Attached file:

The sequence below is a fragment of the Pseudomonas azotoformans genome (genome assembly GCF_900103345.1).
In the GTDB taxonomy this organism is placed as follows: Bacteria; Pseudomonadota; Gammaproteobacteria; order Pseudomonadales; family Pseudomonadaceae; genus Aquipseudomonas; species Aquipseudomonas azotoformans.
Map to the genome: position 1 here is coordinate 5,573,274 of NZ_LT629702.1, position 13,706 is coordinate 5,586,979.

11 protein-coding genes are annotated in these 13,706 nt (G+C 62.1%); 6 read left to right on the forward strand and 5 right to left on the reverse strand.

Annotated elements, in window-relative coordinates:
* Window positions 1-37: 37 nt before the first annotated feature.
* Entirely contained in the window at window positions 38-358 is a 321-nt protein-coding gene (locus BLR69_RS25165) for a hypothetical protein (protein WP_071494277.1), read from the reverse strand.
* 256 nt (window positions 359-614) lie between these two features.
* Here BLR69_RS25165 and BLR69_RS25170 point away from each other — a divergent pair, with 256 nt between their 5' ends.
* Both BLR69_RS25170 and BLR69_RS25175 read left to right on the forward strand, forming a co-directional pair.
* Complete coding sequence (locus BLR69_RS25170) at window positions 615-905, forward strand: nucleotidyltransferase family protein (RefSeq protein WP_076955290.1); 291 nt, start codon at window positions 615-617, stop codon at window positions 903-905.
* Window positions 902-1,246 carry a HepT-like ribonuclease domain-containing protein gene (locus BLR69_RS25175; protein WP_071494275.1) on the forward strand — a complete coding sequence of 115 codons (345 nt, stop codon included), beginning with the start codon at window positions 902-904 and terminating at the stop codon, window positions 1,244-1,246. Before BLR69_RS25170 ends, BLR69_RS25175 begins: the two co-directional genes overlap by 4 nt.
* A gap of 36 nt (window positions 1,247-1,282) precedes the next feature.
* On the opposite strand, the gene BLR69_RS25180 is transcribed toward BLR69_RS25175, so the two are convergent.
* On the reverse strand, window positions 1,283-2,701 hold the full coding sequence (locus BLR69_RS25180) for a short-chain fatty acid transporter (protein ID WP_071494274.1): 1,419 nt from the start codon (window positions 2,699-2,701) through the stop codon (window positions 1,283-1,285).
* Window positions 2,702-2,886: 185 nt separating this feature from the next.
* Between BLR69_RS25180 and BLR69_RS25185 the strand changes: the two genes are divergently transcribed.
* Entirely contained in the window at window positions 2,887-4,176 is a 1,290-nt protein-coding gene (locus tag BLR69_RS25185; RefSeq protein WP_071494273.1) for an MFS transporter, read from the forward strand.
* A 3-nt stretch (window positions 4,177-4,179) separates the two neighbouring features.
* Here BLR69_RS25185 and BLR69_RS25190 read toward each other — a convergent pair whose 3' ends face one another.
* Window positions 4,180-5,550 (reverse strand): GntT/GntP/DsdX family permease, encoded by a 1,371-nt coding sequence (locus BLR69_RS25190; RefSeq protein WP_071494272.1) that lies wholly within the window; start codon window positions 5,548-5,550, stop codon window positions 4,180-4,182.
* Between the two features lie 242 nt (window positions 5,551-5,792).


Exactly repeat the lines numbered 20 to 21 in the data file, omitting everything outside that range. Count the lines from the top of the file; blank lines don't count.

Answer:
* Here BLR69_RS25185 and BLR69_RS25190 read toward each other — a convergent pair whose 3' ends face one another.
* Window positions 4,180-5,550 (reverse strand): GntT/GntP/DsdX family permease, encoded by a 1,371-nt coding sequence (locus BLR69_RS25190; RefSeq protein WP_071494272.1) that lies wholly within the window; start codon window positions 5,548-5,550, stop codon window positions 4,180-4,182.